To identify sociodemographic variables and beliefs about the causes of obesity associated with reported use of Nutrition Facts panel (NFP) information.
Nationally representative, cross-sectional survey of 1139 adults. Data collection employed a single-stage, equal-probability sampling design with random-digit dialing across 50 states and the District of Columbia. Analysis sample consisted of 390 adults living with one or more children who reported making food purchasing decisions.
Main Outcome Measure
Respondents provided self-reported information on their use of NFP information when making food purchasing decisions for their household.
Chi-square and analysis of variance (ANOVA) tests compared the analysis sample to the broader population. Logistic regression analyses identified the sociodemographic and beliefs about obesity variables related to NFP use.
Fifty-three percent of the sample reported using NFP information on a consistent basis. Females, those with more education, and those currently married were more likely to use NFP labels. The importance of knowledge in order to maintain healthy body weight was the only belief variable associated with use of NFP information.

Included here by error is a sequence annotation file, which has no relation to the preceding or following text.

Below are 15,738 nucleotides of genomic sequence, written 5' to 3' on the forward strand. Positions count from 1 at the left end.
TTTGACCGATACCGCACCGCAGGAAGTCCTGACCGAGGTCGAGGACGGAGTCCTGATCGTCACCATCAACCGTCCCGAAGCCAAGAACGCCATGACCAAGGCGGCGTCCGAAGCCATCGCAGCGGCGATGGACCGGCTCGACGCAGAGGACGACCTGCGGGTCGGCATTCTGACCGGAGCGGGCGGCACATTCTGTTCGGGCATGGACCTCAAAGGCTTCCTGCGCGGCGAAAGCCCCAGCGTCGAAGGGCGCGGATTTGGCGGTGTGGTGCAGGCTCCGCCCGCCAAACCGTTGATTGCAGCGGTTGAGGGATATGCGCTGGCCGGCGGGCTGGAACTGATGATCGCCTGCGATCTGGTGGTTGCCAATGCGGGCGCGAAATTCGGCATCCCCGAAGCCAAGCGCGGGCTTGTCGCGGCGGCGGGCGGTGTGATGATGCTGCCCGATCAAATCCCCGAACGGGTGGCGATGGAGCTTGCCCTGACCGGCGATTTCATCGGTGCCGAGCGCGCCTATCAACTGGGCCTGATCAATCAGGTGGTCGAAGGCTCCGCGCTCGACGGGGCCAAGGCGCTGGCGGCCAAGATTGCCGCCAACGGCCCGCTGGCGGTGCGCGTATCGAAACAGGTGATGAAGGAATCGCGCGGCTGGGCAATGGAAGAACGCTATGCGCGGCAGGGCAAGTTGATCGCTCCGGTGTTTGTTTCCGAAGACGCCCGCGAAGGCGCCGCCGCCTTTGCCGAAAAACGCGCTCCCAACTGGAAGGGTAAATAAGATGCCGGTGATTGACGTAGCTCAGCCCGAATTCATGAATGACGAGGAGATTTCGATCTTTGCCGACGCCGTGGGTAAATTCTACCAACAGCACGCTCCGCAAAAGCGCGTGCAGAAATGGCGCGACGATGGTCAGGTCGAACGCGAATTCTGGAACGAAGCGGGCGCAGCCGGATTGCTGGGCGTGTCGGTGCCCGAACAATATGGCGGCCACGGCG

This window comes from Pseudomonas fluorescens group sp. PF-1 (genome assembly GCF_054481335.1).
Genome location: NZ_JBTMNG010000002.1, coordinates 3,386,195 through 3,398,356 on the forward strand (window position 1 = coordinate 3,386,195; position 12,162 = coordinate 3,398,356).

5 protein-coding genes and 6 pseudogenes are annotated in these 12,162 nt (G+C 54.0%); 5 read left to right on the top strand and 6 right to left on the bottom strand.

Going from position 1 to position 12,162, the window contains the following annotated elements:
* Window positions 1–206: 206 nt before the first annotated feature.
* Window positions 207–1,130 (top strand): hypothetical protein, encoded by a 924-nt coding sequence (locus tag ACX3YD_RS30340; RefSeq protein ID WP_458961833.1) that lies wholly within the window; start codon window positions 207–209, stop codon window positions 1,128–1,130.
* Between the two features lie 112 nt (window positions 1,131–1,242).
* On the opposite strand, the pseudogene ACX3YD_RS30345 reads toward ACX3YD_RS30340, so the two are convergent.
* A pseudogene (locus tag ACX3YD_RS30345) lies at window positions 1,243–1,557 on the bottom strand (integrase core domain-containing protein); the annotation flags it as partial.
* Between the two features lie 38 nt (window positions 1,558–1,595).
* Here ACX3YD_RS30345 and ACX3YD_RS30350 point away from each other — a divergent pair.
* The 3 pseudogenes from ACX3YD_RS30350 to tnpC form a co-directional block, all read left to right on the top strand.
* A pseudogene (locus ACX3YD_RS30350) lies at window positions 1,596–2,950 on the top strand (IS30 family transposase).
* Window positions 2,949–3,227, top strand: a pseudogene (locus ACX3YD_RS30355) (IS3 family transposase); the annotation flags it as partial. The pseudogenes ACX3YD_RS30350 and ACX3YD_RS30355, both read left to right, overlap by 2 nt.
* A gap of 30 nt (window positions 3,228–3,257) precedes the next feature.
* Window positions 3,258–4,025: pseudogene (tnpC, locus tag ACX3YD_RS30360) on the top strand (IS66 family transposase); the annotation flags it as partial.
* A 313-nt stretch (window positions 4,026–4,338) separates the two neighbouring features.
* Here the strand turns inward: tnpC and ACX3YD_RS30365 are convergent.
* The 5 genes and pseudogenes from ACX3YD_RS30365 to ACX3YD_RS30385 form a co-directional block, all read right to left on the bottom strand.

Implications for Research and Practice
Nutrition educators interested in changing dietary behaviors should begin by identifying levels of nutritional literacy and beliefs about the importance of nutrition to motivate use of NFP labels.
Use of nutrition facts panels among adults who make household food purchasing decisions